Shortly before lockdown in March 2020, a diary covering the middle years of the Second World War was donated to Sheffield City Archives. It had been found among the possessions of the late Herbert Parker who worked as a crane driver at Firth Brown in Sheffield during the Second World War. Herbert had not written the diary himself and his family had little idea why it was among his personal effects...The diary writer gives a first-hand insight into wartime civilian life, including a vivid description of the Sheffield Blitz. Unusually, it is written as half letter, half diary for his six-year-old daughter to read ten years later when sixteen. Later entries are also addressed to his second daughter, born in 1942. Other than the names of his two daughters, the diary is anonymous. However, references to family events gave archives’ staff sufficient clues to identify the author. Researching cemetery registers, birth, marriage and death indexes and the 1939 Register, revealed the author to be Arthur Frederick Slinn (1906-1983) who, in 1939, lived at 116 Verdon Street and worked as a casting crane driver in a steel melting department at an unknown firm. As both men were crane drivers, perhaps Arthur also worked at Firth Brown and was friends with Herbert Parker?
Beginning the diary on 16th September 1941, Arthur contemplates the risk that he might not survive the war to see his daughter grow up. This seems to be the motive for committing to paper his wartime experiences, observations and aspirations. His hopes and optimism for post-war society shine from the pages, a life with social security, poverty a thing of the past, no unemployment and adequate old age pensions. He is completely confident in victory over the Nazis and foresees the war ending in 1943. He writes that from the chaos of war philosophers will emerge “to build a world that befits a Civilised Age”.
Air-raids and their precautions are a recurring theme. Arthur describes frequent air raid warnings, antiaircraft guns firing at overflying aircraft and life in general under the threat of air attack, all interspersed with the touching sentiments of a father taking to his daughter. There are also comic moments, such as when on a dark night in the blackout he tripped over a sandbag and bumped into something. After hurriedly apologising, he realised that he had collided with a lamppost.He also talks about the prohibition of things we take for granted in peace time such as newspaper weather forecasts, which could have provided enemy airmen with useful information.
Around 25 retrospectively written pages, describe the two Sheffield Blitz raids in December 1940 and their aftermath. Arthur’s family were mainly affected by the first night, Thursday 12th December 1940, when he sheltered in the cellar with his wife and daughter. He feared an incendiary bomb might land on the house and start a fire trapping them in the cellar. So, in between blasts from high explosive bombs, he repeatedly left the relative safety of the cellar to check the upstairs floors and make sure the house was not on fire. At one point, a loud thud announced the arrival of an incendiary bomb which burnt fiercely on the rear doorstep, lighting the whole garden. With some difficulty, he extinguished it with shovelled earth.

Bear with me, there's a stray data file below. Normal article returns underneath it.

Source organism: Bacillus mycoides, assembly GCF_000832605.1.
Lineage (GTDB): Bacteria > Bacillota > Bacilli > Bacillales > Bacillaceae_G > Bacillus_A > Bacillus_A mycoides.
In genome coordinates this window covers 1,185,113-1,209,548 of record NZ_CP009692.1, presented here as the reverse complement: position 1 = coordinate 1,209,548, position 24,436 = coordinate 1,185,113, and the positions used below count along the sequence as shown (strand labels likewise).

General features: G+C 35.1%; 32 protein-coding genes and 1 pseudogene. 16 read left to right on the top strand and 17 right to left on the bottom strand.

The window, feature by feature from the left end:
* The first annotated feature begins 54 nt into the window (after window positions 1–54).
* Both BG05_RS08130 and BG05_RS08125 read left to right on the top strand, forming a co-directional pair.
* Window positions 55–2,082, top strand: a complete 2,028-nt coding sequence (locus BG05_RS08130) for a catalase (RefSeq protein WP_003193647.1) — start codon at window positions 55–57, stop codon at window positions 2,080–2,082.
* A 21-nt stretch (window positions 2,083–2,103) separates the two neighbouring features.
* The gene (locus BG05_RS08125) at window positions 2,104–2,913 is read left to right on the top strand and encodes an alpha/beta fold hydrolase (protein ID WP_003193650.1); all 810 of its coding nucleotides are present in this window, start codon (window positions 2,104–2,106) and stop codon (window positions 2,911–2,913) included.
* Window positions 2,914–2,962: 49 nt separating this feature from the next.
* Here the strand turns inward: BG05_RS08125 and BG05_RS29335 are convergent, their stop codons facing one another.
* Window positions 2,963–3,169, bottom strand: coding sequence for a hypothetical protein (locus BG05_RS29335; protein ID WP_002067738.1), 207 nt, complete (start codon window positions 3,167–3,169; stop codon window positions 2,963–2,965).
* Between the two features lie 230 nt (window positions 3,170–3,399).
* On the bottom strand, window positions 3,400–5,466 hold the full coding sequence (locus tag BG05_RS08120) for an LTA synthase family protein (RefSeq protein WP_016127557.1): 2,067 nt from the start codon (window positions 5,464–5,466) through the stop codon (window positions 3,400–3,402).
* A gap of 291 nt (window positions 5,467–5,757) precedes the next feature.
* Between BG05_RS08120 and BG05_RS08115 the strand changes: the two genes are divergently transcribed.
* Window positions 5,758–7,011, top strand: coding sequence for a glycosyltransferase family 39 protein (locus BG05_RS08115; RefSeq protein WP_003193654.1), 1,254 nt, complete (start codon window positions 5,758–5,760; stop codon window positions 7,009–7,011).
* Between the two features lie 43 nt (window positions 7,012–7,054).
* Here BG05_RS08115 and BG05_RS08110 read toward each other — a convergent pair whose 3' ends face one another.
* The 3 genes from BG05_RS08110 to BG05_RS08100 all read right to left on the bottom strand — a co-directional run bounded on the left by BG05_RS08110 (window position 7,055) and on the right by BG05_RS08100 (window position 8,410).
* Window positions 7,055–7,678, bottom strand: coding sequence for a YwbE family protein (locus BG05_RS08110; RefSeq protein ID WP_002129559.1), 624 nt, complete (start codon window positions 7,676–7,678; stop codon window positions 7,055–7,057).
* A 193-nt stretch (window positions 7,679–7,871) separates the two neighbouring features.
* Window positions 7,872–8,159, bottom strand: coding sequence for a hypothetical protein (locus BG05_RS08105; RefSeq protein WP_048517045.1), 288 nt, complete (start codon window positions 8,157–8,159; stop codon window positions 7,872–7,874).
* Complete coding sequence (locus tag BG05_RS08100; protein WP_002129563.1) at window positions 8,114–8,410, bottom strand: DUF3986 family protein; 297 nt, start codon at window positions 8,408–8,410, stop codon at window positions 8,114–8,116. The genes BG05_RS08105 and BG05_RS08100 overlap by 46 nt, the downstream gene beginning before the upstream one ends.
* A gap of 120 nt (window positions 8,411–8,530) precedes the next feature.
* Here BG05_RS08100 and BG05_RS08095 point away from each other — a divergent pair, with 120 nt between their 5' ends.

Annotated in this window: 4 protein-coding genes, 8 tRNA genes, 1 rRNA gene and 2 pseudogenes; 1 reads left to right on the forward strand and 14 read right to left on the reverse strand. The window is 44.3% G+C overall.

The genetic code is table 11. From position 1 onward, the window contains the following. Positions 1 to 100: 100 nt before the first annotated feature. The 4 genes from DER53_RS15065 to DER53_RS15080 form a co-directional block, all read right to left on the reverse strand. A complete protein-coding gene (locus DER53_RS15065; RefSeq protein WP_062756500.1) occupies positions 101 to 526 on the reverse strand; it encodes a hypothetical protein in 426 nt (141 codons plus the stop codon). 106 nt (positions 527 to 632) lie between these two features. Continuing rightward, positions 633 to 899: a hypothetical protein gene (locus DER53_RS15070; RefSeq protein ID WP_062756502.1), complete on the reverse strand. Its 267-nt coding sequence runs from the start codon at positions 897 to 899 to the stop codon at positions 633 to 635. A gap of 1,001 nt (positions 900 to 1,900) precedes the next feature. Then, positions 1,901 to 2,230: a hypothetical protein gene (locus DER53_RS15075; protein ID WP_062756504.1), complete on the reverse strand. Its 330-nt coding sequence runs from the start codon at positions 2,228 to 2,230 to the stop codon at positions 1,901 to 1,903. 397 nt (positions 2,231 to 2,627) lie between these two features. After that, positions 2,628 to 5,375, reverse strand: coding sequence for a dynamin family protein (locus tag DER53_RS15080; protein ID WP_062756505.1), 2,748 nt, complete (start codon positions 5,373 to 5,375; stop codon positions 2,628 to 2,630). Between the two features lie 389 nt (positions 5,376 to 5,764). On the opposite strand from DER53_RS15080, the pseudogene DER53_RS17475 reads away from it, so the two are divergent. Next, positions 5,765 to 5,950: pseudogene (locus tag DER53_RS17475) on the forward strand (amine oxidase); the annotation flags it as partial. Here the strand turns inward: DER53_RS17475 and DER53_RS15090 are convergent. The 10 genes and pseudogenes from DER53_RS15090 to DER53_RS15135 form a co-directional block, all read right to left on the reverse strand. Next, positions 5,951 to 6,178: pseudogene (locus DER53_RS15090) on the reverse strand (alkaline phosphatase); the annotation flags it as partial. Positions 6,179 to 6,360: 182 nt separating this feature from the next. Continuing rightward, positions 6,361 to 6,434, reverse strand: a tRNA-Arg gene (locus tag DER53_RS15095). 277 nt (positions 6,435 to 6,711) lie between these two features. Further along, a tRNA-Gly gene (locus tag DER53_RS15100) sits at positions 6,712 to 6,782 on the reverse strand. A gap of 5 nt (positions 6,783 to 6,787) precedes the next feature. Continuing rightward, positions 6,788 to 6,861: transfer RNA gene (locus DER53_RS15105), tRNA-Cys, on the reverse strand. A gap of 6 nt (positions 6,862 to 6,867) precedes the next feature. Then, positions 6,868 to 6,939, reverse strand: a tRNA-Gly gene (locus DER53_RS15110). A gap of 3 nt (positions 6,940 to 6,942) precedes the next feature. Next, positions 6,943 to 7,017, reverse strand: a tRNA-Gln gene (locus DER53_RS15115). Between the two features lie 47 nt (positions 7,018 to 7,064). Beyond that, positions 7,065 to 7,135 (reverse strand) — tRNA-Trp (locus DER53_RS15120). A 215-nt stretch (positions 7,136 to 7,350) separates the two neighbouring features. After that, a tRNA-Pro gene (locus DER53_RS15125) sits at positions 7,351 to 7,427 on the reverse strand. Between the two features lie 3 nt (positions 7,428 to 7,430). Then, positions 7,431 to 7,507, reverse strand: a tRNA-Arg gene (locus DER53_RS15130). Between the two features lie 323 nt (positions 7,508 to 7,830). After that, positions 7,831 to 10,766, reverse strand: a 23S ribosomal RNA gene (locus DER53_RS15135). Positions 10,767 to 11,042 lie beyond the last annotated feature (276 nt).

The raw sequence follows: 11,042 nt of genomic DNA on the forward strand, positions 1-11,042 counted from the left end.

Arthur describes the whistle of falling bombs, some of which failed to explode and expresses admiration for bomb disposal crews who would later have to deal with them. In 1985 an unexploded 1000kg bomb dropped the same night was unearthed during drainage work at Lancing Road and is now displayed at Kelham Island Museum.
Just before the war, Arthur joined his works AFS (Auxiliary Fire Service); for this critical role he received only one hour’s training! Later he also enrolled in the Supplementary Fire Brigade, organised by the Chief Constable of Sheffield, but he complains it was poorly organised and lacked equipment.
As the war progressed, Arthur received more specialised fire training some of which he describes in detail. Although Arthur’s daughters may have had little interest in operating a Light Trailer Pump or the design of building sprinkler systems, his technical descriptions provide a unique insight into the wartime volunteer firefighter’s role.
On 26th February 1943, Arthur comments that, “life today is fairly tolerable”. Although plain, food was nutritionally balanced and by no means in short supply. For children, a points system was used to ensure a fair share of chocolates and sweets.
As the war progressed and the threat of air raids diminished, Arthur missed the thrills of the air raids even commenting that, “Some-how it ain't the same war without them.” He clearly wished for a more active part in the war and during 1943 had volunteered for the RAF but was rejected owing to poor eyesight.The last entry is dated 27th September 1943, as the allies advanced through Italy, but with D-Day still eight months away. By this time, a second daughter had arrived, and she too features in entries. Perhaps by this time Arthur felt more confident of survival and no longer needed to record his thoughts and experiences.
Whether either of Arthur’s daughters read the diary or even knew of its existence is a mystery. Had he given the diary to Herbert Parker for safe keeping and, for whatever reason, never retrieved it? In later life, Arthur and his wife moved to Kent where he died in 1983.
Sheffield City Archives would like to hear from anyone with information about the Slinn family or the diary.
To discover more about Sheffield during the war please see our Sheffield Blitz Research Guide and themed collection of Picture Sheffield blitz images, maps and documents. Or visit Sheffield City Archives web pages to search our online catalogues for more material.